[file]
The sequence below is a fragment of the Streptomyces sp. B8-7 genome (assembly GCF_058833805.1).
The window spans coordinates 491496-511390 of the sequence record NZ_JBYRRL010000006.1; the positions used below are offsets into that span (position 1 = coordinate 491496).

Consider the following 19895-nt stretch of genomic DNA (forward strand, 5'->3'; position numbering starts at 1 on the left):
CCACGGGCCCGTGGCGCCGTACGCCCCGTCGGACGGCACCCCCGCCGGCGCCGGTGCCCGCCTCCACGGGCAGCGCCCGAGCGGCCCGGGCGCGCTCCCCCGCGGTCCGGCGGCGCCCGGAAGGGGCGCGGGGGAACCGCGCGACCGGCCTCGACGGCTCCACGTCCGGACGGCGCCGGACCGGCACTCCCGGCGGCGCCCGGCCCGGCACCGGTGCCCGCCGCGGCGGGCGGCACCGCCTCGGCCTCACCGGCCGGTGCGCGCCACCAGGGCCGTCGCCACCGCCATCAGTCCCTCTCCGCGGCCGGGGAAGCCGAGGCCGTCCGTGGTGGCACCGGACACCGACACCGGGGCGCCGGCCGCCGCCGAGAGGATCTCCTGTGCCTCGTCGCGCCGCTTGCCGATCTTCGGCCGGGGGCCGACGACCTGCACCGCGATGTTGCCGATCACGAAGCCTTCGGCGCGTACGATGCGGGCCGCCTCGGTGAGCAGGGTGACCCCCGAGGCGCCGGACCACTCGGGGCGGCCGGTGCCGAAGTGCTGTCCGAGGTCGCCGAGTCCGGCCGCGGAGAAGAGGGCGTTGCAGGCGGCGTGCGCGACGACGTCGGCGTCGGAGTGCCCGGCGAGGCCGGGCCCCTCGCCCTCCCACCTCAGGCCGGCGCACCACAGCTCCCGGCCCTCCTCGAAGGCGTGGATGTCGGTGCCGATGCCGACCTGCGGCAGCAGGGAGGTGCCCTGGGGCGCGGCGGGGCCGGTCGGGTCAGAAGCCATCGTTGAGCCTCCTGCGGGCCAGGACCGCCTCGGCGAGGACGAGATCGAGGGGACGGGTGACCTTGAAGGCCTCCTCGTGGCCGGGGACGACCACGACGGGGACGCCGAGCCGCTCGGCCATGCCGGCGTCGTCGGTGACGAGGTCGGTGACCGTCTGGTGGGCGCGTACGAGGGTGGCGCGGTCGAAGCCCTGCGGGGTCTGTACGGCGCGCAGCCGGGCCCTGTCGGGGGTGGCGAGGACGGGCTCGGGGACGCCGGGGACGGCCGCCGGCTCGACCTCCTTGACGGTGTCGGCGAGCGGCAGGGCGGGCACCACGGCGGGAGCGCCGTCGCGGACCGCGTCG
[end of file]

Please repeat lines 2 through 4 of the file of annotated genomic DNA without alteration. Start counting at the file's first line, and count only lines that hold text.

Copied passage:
The window spans coordinates 491496-511390 of the sequence record NZ_JBYRRL010000006.1; the positions used below are offsets into that span (position 1 = coordinate 491496).

Consider the following 19895-nt stretch of genomic DNA (forward strand, 5'->3'; position numbering starts at 1 on the left):
CCACGGGCCCGTGGCGCCGTACGCCCCGTCGGACGGCACCCCCGCCGGCGCCGGTGCCCGCCTCCACGGGCAGCGCCCGAGCGGCCCGGGCGCGCTCCCCCGCGGTCCGGCGGCGCCCGGAAGGGGCGCGGGGGAACCGCGCGACCGGCCTCGACGGCTCCACGTCCGGACGGCGCCGGACCGGCACTCCCGGCGGCGCCCGGCCCGGCACCGGTGCCCGCCGCGGCGGGCGGCACCGCCTCGGCCTCACCGGCCGGTGCGCGCCACCAGGGCCGTCGCCACCGCCATCAGTCCCTCTCCGCGGCCGGGGAAGCCGAGGCCGTCCGTGGTGGCACCGGACACCGACACCGGGGCGCCGGCCGCCGCCGAGAGGATCTCCTGTGCCTCGTCGCGCCGCTTGCCGATCTTCGGCCGGGGGCCGACGACCTGCACCGCGATGTTGCCGATCACGAAGCCTTCGGCGCGTACGATGCGGGCCGCCTCGGTGAGCAGGGTGACCCCCGAGGCGCCGGACCACTCGGGGCGGCCGGTGCCGAAGTGCTGTCCGAGGTCGCCGAGTCCGGCCGCGGAGAAGAGGGCGTTGCAGGCGGCGTGCGCGACGACGTCGGCGTCGGAGTGCCCGGCGAGGCCGGGCCCCTCGCCCTCCCACCTCAGGCCGGCGCACCACAGCTCCCGGCCCTCCTCGAAGGCGTGGATGTCGGTGCCGATGCCGACCTGCGGCAGCAGGGAGGTGCCCTGGGGCGCGGCGGGGCCGGTCGGGTCAGAAGCCATCGTTGAGCCTCCTGCGGGCCAGGACCGCCTCGGCGAGGACGAGATCGAGGGGACGGGTGACCTTGAAGGCCTCCTCGTGGCCGGGGACGACCACGACGGGGACGCCGAGCCGCTCGGCCATGCCGGCGTCGTCGGTGACGAGGTCGGTGACCGTCTGGTGGGCGCGTACGAGGGTGGCGCGGTCGAAGCCCTGCGGGGTCTGTACGGCGCGCAGCCGGGCCCTGTCGGGGGTGGCGAGGACGGGCTCGGGGACGCCGGGGACGGCCGCCGGCTCGACCTCCTTGACGGTGTCGGCGAGCGGCAGGGCGGGCACCACGGCGGGAGCGCCGTCGCGGACCGCGTCG